Haim Habib and a woman were with me in the front bedroom of the House in Bellmead (where I had been living). Haim and the woman were planning to act in a play tonight. They had already memorized their lines, but they had never rehearsed. I told them it was a shame they hadn't been able to rehearse because that would have helped them.
As we talked, more people walked into the room to talk about the play. My old friend Steve Buckner was among those who entered. I soon learned the play wasn't going to actually take place until the following night. In the meantime a reception was to take place here for the members of the play.
I had three large collages sitting on a bookshelf in the room. Buckner said something to me and then walked over to look at the collages. Both the older collage I had made while I had lived in Puerto Rico and my two newest collages were there. I looked at the pictures from afar; I had changed some of the pictures on the two newer ones. I had placed a large square picture in the middle of my most recent collage and had taken off the picture of the large, golden, Grecian mask which I had originally placed on the picture. The other collage which showed the picture of the sitting Buddha below the nine justices of the United States Supreme Court standing on the back of an eagle flying in the clouds was sitting on the floor underneath the other collages.
I thought about the collage I had made on which I had placed black and white pictures on the perimeter of the collage and colored pictures in the middle. And I thought about the collage I had made which had a picture of the United States Supreme Court building on it with the words "Equal Justice Under Law" inscribed upon it. I wondered what Buckner would think of that one when he saw it.
Another man walked in who I at first thought was professor Newton. I hoped he would see my collages because I knew he was fairly well-versed in art. I wondered what he would think about them. He walked up to Haim and me and shook our hands. He said, "Hello Jim."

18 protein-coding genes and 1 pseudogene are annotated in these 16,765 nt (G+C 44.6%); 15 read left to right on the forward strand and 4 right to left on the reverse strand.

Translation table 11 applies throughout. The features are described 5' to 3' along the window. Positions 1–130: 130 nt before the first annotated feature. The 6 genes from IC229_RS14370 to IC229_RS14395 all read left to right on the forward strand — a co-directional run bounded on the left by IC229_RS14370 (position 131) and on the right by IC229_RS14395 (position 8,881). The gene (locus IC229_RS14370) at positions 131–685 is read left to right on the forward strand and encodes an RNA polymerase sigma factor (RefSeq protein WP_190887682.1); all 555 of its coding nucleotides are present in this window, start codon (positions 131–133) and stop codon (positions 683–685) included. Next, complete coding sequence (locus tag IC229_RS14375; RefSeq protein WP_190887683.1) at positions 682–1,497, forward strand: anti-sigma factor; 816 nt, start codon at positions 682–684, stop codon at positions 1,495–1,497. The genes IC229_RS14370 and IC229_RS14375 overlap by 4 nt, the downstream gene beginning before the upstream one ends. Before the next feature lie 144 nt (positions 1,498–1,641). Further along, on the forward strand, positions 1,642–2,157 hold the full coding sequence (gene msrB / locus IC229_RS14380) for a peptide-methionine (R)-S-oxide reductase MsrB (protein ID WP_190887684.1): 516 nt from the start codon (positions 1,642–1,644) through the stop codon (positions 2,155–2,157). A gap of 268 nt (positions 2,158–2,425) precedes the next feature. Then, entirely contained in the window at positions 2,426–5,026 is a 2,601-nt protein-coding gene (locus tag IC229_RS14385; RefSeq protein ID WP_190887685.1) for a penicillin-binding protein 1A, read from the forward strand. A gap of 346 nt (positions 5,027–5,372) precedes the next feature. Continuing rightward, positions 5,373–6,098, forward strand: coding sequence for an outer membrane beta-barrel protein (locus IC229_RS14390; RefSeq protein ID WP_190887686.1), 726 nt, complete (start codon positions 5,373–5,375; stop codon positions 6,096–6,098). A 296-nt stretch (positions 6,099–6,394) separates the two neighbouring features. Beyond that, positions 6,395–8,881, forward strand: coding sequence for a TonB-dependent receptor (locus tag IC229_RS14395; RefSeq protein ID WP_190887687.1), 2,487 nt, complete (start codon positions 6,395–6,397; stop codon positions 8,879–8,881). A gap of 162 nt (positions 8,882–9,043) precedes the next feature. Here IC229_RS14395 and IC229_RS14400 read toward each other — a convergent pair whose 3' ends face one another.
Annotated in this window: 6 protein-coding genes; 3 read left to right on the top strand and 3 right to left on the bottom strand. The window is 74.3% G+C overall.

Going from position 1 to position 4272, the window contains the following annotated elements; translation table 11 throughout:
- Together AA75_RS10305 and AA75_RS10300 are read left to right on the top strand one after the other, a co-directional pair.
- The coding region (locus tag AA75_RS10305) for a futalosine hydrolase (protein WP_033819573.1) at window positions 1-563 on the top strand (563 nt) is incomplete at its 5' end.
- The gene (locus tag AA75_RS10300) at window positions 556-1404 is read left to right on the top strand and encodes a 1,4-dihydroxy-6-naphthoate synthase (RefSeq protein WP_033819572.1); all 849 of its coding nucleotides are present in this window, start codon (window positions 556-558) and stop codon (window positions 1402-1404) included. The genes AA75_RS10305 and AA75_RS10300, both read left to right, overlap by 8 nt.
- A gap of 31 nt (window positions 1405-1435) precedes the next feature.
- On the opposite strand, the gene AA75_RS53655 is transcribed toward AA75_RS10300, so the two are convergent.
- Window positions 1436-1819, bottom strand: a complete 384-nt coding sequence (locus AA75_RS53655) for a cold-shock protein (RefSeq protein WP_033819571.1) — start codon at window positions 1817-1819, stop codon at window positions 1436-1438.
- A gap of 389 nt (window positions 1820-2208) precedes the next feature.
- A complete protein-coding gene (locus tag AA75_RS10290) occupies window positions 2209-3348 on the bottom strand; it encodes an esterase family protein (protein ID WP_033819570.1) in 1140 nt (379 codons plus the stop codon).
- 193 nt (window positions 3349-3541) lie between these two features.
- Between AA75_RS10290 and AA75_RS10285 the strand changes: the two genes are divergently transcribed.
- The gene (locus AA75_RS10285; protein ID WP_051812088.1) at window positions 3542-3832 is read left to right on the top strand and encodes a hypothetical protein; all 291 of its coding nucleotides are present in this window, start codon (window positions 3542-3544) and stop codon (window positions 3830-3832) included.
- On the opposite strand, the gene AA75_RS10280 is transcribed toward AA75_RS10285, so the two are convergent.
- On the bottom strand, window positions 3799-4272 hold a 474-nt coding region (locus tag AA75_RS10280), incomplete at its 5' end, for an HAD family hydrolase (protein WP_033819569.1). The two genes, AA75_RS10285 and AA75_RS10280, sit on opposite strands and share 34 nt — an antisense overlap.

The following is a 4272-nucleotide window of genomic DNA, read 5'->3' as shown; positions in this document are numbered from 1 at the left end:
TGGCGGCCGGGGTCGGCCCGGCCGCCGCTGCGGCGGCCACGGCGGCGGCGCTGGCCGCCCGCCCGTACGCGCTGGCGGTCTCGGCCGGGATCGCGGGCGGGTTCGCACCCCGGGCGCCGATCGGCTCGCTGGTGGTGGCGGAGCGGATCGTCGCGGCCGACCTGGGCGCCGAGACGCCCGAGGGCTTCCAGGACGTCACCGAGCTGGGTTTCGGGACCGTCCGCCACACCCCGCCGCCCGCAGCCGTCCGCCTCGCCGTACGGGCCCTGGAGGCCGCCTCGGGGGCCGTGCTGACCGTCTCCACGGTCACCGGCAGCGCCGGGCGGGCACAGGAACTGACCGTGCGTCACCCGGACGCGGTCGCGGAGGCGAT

I thought he had mistaken my name and I said, "Steve."
"Oh, yea," he replied.
I looked at him more closely after he called me Jim and I realized that he wasn't Newton after all and that I likewise had made a mistake identifying him. He was just another law student from the law school.
I looked around the room; another collage (which I had completely redone) was hanging right behind me on the wall. The upper part of the collage was covered with pictures of clouds. Out of the clouds were rising some black horses which were partly covered by the clouds. Toward the middle of the collage the horizon could be seen all the way across the picture. The line of the horizon consisted of several pictures. Originally the line of the horizon hadn't been complete, but I had pasted a picture right in the middle of the collage which completed the horizon all the way across. I hadn't even realized what I had done at the time I had done it. As I looked at it, I realized how nice it looked the way the pictures fitted together so the horizon went straight across.
Another picture was in the clouds which looked like a house. On the bottom of the collage appeared a scene which seemed to be of some animals being herded off to slaughter. Horses and cattle were being led up a slaughter ramp. I had also pasted pictures of men onto the scene at the bottom. The entire slaughter scene was particularly disgusting.
One picture in the slaughter scene looked like a horse except it had two heads – one in front and one on its tail. When I looked more closely at the picture, I realized the head in back actually appeared to be a costume worn by a man. I thought that being bound to an animal like that was a fitting punishment for a man who had slaughtered animals.
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